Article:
In physical, biological and technological systems, the time that a system's components take to influence each other can affect the transition to synchronization, an important finding that improves understanding of how these systems function, according to a study led by Georgia State University.
The researchers developed analytical formulas that helped them arrive at these conclusions. Their findings are published in the journal Scientific Reports.
Synchronization is common in many natural and man-made oscillator systems, where considerable function emerges as a result of cooperative behaviors of many interacting elements in the systems. Examples of synchronizing systems include neurons in the brain, cardiac pacemaker cells, rhythmically chirping crickets, an audience's applause in concert halls and semiconductor lasers. In these systems, interacting elements, also called oscillators, have their own rhythms, but the interactions can lead to a common rhythm. The interaction delays, which are always there in any real system due to the finite speed of the movement of signals, processing times and other factors, can modify the ultimate rhythm. This study looks at how this happens.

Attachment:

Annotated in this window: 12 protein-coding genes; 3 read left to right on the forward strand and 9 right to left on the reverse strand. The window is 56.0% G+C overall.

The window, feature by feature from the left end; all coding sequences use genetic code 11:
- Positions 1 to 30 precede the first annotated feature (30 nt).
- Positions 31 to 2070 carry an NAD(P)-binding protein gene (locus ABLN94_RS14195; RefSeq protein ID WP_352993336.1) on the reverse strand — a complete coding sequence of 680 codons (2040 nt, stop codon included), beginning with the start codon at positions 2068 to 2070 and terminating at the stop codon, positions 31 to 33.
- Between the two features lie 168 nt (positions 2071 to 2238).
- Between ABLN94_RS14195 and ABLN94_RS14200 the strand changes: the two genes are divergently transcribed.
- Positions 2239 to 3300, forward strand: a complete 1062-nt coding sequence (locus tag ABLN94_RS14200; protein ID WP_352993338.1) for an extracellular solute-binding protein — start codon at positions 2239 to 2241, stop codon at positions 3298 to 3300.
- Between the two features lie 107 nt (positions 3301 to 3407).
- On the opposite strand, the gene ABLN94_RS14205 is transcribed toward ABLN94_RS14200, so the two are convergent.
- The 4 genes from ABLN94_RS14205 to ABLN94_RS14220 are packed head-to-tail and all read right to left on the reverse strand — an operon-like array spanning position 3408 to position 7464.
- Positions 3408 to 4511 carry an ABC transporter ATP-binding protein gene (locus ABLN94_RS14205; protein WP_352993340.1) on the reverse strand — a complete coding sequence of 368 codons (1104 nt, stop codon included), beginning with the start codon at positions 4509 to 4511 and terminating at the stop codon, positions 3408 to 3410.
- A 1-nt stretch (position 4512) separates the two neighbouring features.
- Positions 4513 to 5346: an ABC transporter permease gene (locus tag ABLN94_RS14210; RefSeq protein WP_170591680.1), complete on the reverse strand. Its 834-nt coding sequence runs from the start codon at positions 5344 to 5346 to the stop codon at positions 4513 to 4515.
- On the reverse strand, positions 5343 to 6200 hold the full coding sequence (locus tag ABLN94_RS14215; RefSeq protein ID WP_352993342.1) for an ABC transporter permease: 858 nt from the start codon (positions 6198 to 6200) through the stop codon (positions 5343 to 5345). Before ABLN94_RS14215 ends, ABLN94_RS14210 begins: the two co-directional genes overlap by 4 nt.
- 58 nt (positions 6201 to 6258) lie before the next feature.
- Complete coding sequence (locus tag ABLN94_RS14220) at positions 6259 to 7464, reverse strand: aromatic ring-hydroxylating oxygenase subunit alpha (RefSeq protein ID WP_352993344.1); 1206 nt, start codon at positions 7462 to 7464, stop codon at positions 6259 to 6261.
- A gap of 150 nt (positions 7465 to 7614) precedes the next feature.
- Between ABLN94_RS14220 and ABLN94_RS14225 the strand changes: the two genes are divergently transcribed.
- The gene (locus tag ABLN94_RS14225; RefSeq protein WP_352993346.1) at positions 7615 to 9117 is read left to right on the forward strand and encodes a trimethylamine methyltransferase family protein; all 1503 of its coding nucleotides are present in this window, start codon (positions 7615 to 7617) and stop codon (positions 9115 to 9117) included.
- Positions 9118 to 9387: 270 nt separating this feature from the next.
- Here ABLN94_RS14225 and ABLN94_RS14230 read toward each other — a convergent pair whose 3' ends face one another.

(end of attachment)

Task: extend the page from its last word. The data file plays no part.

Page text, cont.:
"Interaction strength and time delays can change the way synchronization appears and develops," said Dr. Mukesh Dhamala, associate professor in the Department of Physics and Astronomy and Neuroscience Institute at Georgia State. "The system's history makes a difference in synchronization. This paper looks at the effects of time delays in critical interaction strength needed to achieve synchronization of coupled oscillators. The synchronization transitions remind us of the first-order and second-order phase transitions commonly studied in statistical physics.
"These findings can be helpful to make sense of experimentally observed network oscillations, for example, the neural oscillations in the brain where conduction time delay between two connected regions ranges from a few to tens of milliseconds. A smooth or abrupt transition to synchronization might be helpful in distinguishing a normal brain function (e.g. perceptual decision) from a dysfunction (e.g. epileptic seizure)."
In this study, the researchers introduced time delays and changed the coupling strength between oscillators to understand transitions to and out of abrupt synchronization. They found that time delay does not affect the transition point for abrupt synchronization when coupling strength is decreased from a synchronized state, but time delay can shift the transition point when coupling strength is increased from an unsynchronized state.